How to Talk to Teens About Money & Debt Over March BreakMar 01, 2018
If you have a teen at home, you likely have a lot of expenses — extracurricular activities, clothing, triple-digit grocery bills, not to mention all the tech that goes with growing up these days. All those costs can mean a lot of debt for a family.
Those last few years before teens head out on their own offer parents all kinds of opportunities to teach their kids how to manage expenses, avoid debt and set financial goals.
Talking to your teens about how you manage your own expenses or deal with debt helps them to learn. It also helps to include them in family financial decisions — a timely example would be March break spending.
Start with the financial literacy basics
Financial literacy is a life-long pursuit. As your child moves from one phase of their life to the next, you can tackle increasingly complex financial topics with them.
Start by introducing some of the topics most relevant to them now:
- Creating a budget
- Setting savings goals
- Applying for student loans
- Using a credit card
- Learning how interest rates affect debt
Financial planning should be a cornerstone of your discussions with your teens. They’re old enough to participate in family and personal financial planning.
Spring break is a good opportunity to get the conversation going
In our 2017 March break spending poll, we found that 72 per cent of parents planning spring break activities intended to use savings and cash to do so. That’s good news. It means not taking on any debt. It also means that parents have to plan to avoid debt.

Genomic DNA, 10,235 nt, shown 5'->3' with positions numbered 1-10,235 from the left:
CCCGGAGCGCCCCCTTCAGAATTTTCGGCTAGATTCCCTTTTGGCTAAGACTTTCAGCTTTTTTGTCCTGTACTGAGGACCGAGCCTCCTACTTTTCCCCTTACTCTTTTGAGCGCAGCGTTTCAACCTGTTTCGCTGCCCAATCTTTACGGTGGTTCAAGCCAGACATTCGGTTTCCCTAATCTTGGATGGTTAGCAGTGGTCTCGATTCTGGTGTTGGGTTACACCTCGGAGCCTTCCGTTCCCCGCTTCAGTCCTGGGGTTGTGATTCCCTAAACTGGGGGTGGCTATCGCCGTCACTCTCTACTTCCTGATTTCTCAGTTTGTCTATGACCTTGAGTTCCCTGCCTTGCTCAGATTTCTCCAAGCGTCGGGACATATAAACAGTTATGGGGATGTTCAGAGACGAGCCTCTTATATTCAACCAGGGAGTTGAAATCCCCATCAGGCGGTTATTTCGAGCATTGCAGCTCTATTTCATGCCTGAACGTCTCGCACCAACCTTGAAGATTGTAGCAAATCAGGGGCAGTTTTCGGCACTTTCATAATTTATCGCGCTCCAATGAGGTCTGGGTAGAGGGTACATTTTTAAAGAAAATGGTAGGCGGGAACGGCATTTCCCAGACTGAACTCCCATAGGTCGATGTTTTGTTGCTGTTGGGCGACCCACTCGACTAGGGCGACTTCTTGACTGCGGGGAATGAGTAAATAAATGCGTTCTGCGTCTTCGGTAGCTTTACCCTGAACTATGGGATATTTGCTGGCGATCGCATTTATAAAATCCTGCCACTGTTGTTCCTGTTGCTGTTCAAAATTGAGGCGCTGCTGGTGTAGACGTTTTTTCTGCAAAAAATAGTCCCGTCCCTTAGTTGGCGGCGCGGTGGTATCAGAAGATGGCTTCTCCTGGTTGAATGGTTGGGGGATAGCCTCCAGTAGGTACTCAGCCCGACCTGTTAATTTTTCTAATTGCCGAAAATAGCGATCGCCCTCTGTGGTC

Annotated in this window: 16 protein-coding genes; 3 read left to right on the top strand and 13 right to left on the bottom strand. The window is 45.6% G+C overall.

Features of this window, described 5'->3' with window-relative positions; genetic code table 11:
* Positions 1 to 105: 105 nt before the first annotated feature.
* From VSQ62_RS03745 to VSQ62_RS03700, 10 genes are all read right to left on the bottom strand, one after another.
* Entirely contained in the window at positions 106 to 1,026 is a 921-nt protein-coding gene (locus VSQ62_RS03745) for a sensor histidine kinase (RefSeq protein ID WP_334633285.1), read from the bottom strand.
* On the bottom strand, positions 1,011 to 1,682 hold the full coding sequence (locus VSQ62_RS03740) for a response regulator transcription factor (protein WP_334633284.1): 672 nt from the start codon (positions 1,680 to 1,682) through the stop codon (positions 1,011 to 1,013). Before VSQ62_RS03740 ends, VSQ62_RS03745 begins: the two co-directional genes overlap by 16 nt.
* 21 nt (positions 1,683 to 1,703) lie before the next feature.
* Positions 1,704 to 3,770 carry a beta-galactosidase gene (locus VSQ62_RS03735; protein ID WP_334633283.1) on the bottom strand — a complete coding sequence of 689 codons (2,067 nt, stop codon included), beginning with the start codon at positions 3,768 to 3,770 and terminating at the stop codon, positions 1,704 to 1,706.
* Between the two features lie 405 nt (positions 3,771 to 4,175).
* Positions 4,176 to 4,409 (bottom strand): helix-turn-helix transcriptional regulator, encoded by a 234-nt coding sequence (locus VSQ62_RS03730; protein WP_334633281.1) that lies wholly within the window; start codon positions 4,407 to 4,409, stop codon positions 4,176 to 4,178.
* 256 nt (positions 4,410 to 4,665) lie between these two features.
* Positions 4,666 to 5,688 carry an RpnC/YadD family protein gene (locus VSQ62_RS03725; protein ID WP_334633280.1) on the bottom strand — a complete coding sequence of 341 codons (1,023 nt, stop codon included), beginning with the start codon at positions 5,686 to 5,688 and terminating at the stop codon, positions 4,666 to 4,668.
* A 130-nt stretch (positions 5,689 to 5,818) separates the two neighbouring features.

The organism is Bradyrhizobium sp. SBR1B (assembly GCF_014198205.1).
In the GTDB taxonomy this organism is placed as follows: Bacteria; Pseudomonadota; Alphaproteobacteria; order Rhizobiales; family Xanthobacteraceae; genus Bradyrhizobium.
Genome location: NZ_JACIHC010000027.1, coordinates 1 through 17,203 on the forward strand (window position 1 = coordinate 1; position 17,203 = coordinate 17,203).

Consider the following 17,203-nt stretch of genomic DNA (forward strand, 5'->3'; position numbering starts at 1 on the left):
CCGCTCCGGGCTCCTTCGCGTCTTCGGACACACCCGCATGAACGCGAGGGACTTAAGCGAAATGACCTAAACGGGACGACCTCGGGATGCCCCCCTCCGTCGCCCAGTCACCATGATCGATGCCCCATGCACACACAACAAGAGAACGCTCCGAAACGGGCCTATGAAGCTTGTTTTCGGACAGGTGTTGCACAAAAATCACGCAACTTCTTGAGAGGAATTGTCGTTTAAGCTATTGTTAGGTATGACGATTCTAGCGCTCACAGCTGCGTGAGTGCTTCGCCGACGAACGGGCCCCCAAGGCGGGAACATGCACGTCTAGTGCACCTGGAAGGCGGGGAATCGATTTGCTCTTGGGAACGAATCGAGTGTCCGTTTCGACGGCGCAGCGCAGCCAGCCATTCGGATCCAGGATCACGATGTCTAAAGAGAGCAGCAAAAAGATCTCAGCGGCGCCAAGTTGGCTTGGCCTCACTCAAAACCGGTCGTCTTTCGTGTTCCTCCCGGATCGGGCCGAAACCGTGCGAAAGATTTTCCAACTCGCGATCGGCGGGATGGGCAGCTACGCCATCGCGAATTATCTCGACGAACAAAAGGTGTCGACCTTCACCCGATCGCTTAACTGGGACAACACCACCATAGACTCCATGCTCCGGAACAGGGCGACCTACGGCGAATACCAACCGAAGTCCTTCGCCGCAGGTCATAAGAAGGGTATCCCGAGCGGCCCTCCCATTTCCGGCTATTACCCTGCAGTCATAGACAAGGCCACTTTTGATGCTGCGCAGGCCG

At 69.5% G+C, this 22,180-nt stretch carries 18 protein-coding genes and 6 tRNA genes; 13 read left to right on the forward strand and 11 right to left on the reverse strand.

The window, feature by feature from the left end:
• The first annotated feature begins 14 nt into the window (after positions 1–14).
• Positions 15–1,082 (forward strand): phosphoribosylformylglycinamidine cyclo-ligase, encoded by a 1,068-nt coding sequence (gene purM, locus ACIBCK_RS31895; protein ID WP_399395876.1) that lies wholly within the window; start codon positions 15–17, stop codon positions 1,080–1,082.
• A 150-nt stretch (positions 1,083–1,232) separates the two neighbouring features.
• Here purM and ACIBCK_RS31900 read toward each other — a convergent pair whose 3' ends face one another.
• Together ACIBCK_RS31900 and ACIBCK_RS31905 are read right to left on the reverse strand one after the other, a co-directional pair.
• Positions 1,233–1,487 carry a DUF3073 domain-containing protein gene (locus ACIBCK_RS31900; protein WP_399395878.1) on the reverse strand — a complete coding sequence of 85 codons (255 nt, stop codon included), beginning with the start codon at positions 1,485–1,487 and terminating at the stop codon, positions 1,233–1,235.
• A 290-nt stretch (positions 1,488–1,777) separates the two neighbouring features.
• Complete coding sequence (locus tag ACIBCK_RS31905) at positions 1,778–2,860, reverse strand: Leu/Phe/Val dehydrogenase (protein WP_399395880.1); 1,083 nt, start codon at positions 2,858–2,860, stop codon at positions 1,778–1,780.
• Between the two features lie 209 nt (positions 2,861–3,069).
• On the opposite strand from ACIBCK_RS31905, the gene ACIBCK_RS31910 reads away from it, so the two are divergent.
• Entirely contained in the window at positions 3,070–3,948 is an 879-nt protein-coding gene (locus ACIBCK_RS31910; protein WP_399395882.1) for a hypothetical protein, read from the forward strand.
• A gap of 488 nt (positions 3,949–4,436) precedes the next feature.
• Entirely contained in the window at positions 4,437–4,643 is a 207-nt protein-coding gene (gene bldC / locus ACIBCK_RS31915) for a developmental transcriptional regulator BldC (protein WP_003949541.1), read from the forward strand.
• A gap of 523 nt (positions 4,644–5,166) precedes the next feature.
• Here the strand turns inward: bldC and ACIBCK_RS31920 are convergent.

March break offers a number of teachable moments for parents of older teens:
- If you’re planning a vacation or family outing, let your teen take a more active role in planning activities. Provide them with a budget and let them research activities that stay within your spending parameters.
- Test the waters with a lump sum payment to your teen as a spring break spending allowance. Letting them manage their own spending money provides a valuable money lesson.
Dig deeper into the minimalist way of thinking over March break
Life is expensive enough without adding non-essentials to the bill. Teens and young adults are big consumers and big targets for companies.
If you’re spending family time with your teen during March break, take the opportunity to talk to him or her about the benefits of a minimalist lifestyle, and the downside of consumerism and debt.
Help your kids learn to recognise the emotion and the motivation behind their purchase behaviour — and the motivation behind the seller’s behaviour. They’re more likely to think twice before overspending.
Luckily, the minimalist way of thinking (and living) is popular now. Having less material clutter and following a minimalist lifestyle can help ward off debt.
When times get tough, you want your teen to be ready to problem solve. Offer them real life money lessons, but also make sure they have room to practice. It takes time to find money and debt management strategies that work for each person. Most importantly, try to keep the conversation with your kids open as they move through trial and error to success.